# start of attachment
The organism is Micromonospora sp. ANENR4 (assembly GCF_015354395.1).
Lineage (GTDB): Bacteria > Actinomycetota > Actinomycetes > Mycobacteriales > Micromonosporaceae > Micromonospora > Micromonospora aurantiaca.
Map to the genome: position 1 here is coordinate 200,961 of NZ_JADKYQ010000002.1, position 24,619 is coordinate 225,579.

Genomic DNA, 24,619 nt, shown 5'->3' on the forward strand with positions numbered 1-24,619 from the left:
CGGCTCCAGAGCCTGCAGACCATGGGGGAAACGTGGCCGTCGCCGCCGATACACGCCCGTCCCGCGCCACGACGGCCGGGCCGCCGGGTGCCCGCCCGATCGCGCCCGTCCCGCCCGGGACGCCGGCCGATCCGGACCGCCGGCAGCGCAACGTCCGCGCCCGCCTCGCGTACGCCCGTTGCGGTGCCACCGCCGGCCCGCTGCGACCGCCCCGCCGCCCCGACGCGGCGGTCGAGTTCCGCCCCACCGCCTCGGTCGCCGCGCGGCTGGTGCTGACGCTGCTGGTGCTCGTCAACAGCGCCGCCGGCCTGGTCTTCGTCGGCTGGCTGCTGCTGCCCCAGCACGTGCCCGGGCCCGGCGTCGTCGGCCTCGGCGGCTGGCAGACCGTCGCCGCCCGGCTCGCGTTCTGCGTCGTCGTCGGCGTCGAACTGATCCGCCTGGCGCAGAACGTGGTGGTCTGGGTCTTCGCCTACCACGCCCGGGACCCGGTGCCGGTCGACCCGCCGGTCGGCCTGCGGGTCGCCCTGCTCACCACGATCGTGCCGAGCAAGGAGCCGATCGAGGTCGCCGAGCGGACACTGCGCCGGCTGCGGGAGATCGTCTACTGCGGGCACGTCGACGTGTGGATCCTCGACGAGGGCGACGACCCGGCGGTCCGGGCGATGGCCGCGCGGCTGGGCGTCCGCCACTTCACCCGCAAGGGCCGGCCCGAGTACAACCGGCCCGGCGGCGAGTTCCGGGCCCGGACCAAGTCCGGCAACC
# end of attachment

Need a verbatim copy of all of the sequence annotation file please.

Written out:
The organism is Micromonospora sp. ANENR4 (assembly GCF_015354395.1).
Lineage (GTDB): Bacteria > Actinomycetota > Actinomycetes > Mycobacteriales > Micromonosporaceae > Micromonospora > Micromonospora aurantiaca.
Map to the genome: position 1 here is coordinate 200,961 of NZ_JADKYQ010000002.1, position 24,619 is coordinate 225,579.

Genomic DNA, 24,619 nt, shown 5'->3' on the forward strand with positions numbered 1-24,619 from the left:
CGGCTCCAGAGCCTGCAGACCATGGGGGAAACGTGGCCGTCGCCGCCGATACACGCCCGTCCCGCGCCACGACGGCCGGGCCGCCGGGTGCCCGCCCGATCGCGCCCGTCCCGCCCGGGACGCCGGCCGATCCGGACCGCCGGCAGCGCAACGTCCGCGCCCGCCTCGCGTACGCCCGTTGCGGTGCCACCGCCGGCCCGCTGCGACCGCCCCGCCGCCCCGACGCGGCGGTCGAGTTCCGCCCCACCGCCTCGGTCGCCGCGCGGCTGGTGCTGACGCTGCTGGTGCTCGTCAACAGCGCCGCCGGCCTGGTCTTCGTCGGCTGGCTGCTGCTGCCCCAGCACGTGCCCGGGCCCGGCGTCGTCGGCCTCGGCGGCTGGCAGACCGTCGCCGCCCGGCTCGCGTTCTGCGTCGTCGTCGGCGTCGAACTGATCCGCCTGGCGCAGAACGTGGTGGTCTGGGTCTTCGCCTACCACGCCCGGGACCCGGTGCCGGTCGACCCGCCGGTCGGCCTGCGGGTCGCCCTGCTCACCACGATCGTGCCGAGCAAGGAGCCGATCGAGGTCGCCGAGCGGACACTGCGCCGGCTGCGGGAGATCGTCTACTGCGGGCACGTCGACGTGTGGATCCTCGACGAGGGCGACGACCCGGCGGTCCGGGCGATGGCCGCGCGGCTGGGCGTCCGCCACTTCACCCGCAAGGGCCGGCCCGAGTACAACCGGCCCGGCGGCGAGTTCCGGGCCCGGACCAAGTCCGGCAACC